In the Four Gospels we read selected accounts of the earthly mission of our Lord Jesus Christ. He came to set us free from an empty way of life (1 Peter 1:18). Often we fail to realize the depths of that emptiness. Let’s listen to how our Redeemer revealed that emptiness in his teaching and pointed us to a better alternative.
Luke has already set the scene for this teaching session. A crowd of many thousands gathered (12:1), and it was not a calm crowd. Please do not think of a typical church service in our day where people are bored with the building, the pastor, the music, the ritual prayers, the message, and each other. No, this crowd was trampling on each other in their shared eagerness to listen to Jesus. (The time when modern churchgoers trample upon each other is to get out of the building and the parking lot.) This, however, did not mean that this crowd was filled with spiritual, godly, heavenly-minded people.
After the Lord spoke directly to his disciples (12:1-12) about the important topic of fear and worry, a question comes from the crowd. Someone in the crowd said to him, “Teacher, tell my brother to divide the inheritance with me.” [All italicized quotes are from the NIV.] Ah, there can be many people in “church”, and many of their hearts are not thinking about meeting with the living God and his dearly loved Son, but their minds are on other personal and “important” matters. People are very easily distracted from God.
The Lord Jesus, instead of brushing aside the man’s impertinent request, used it as a teaching opportunity, because he had come to make God known and to reveal what we are to us. Jesus replied, “Man, who appointed me a judge or an arbiter between you?” Then he said to them, “Watch out! Be on your guard against all kinds of greed; life does not consist in an abundance of possessions.” It was a dangerous course to ask Jesus questions. The man perhaps thought that Jesus would take his side out of a concern to see justice done. But Jesus unmasked the greed in the man’s heart. Though he had gathered with the crowd to hear Jesus, he was a functional idolater (Colossians 3:5). Jesus warned his hearers of getting their identity from their possessions. This is a problem in our affluent culture. It is too easy to confuse what we have with who we are. We can learn this about ourselves from how we evaluate others by where they live, what they drive, the clothes they wear, or the places they go. People might say they admire those who devote their lives to helping others, but are they willing to divest themselves of their possessions to do it? We can drift into this kind of transfer of identity, which is why Jesus calls us to be on our guard against all kinds of greed. Where should our identity come from?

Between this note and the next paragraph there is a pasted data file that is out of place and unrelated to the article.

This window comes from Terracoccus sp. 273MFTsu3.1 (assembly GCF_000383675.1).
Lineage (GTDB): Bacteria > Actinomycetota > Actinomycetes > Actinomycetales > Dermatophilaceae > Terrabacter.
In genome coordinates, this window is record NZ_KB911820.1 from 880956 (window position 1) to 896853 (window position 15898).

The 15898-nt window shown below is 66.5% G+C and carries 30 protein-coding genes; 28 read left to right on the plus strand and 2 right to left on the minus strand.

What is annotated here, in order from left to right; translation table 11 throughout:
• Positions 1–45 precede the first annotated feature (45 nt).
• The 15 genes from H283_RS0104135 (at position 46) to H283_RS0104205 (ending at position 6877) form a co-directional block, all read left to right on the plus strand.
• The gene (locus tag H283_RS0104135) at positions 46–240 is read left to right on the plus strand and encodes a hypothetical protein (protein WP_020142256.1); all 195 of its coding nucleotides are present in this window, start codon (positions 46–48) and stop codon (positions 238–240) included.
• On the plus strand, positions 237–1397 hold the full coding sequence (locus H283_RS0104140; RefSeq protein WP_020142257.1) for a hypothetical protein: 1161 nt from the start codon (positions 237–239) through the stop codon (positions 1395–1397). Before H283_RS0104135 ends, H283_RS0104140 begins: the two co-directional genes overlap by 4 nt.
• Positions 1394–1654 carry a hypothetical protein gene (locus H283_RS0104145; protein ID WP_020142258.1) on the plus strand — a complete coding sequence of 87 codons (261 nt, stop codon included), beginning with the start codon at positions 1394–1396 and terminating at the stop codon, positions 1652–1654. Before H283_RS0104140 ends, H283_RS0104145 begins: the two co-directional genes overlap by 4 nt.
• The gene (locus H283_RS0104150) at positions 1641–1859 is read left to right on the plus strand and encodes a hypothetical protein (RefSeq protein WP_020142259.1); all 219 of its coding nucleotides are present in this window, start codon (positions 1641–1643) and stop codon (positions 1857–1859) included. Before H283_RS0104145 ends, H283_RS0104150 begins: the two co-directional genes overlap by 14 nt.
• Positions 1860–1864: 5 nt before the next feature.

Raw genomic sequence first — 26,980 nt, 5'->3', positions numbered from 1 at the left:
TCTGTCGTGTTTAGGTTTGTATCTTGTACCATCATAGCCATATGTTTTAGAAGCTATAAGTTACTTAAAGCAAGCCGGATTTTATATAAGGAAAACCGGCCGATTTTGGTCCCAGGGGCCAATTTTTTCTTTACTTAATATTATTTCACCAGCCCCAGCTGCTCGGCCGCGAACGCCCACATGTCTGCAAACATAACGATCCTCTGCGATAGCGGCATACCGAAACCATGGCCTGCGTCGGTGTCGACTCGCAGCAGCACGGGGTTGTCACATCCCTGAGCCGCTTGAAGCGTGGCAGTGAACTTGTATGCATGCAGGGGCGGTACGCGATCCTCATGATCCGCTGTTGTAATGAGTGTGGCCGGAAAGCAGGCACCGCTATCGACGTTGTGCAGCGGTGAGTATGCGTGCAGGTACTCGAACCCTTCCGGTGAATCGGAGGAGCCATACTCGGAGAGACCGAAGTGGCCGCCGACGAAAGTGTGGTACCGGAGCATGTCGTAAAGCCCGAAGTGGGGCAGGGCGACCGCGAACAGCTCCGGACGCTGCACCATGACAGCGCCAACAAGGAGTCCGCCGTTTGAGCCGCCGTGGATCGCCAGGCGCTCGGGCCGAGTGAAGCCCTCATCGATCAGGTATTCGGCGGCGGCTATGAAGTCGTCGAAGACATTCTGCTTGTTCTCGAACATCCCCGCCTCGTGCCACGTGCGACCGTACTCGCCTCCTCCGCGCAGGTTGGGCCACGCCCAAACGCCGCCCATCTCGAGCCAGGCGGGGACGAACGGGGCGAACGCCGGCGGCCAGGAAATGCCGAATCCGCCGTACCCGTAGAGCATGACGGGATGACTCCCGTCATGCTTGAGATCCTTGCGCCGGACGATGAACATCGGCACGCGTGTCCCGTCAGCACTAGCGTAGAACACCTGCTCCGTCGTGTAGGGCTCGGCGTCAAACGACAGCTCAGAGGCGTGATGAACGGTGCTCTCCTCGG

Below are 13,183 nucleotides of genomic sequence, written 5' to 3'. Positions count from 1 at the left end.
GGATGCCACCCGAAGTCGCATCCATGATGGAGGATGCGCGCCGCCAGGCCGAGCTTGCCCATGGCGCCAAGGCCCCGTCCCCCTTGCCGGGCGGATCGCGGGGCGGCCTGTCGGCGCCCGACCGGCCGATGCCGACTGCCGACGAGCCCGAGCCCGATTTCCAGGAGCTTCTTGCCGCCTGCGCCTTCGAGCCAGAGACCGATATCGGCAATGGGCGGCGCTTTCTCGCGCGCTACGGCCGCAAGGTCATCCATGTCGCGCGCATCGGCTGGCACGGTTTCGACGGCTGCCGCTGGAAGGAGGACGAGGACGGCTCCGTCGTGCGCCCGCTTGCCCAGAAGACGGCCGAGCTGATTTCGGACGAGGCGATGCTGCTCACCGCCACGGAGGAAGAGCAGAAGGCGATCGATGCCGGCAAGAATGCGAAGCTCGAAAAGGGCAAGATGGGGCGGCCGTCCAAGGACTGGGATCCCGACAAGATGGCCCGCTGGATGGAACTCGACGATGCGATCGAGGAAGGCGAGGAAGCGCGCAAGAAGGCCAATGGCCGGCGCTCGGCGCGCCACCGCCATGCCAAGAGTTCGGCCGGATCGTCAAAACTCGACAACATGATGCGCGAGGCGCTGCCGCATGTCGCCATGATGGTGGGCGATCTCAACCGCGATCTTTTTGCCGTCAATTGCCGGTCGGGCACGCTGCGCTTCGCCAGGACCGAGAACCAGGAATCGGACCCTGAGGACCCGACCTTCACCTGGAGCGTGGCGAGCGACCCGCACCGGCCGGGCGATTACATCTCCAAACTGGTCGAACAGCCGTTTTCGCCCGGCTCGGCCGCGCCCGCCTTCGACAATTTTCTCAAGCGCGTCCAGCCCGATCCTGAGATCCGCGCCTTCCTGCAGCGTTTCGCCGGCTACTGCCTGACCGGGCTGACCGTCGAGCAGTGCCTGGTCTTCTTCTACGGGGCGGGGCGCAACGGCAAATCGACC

Next, Jesus told a story to warn everyone about greediness. And he told them this parable: “The ground of a certain rich man yielded an abundant harvest. He thought to himself, ‘What shall I do? I have no place to store my crops.’ “Then he said, ‘This is what I’ll do. I will tear down my barns and build bigger ones, and there I will store my surplus grain. And I’ll say to myself, “You have plenty of grain laid up for many years. Take life easy; eat, drink and be merry.”’ “But God said to him, ‘You fool! This very night your life will be demanded from you. Then who will get what you have prepared for yourself?’” This parable is very well-known, and I will make only a few observations. First, the providence of God was working for the prosperity of this rich man. While there is skill in being a successful farmer as well as other occupations, God’s rule of the world overrides the skill of people. If there had been a couple years of drought, the rich farmer would not have had a large crop. Second, God’s blessing on his crop had brought the rich man to the need to make new choices. Prosperity and poverty require us to make decisions. What should a person do when he or she prospers? Consider Romans 2:4. Third, the rich man’s heart was filled with himself. He was proficient at using the first person pronouns. Greed is idolatry, and so is a consuming interest in oneself. Fourth, he thought he knew the future. People proudly assume that they are in charge, that they can map out their lives. The rich man’s attitude can be shared by anyone. Fifth, he lived for pleasure. Hmm, it sounds like he was a “last day’s sort of person” (cf. 2 Timothy 3:1-4). Sixth, God interrupted his plans. This is what people forget. The living God can expose our true emptiness in a moment.
Jesus made his point. “This is how it will be with whoever stores up things for themselves but is not rich toward God.” The Lord Christ is teaching us the nature of true repentance. We must turn from a self-focused view of life to building our life and identity in relationship to God. Being rich toward God is true wealth. We must prefer the true God over all things.
What is the question you would like to ask Jesus? Since he knows your heart, how would he answer you?
Grace and peace, David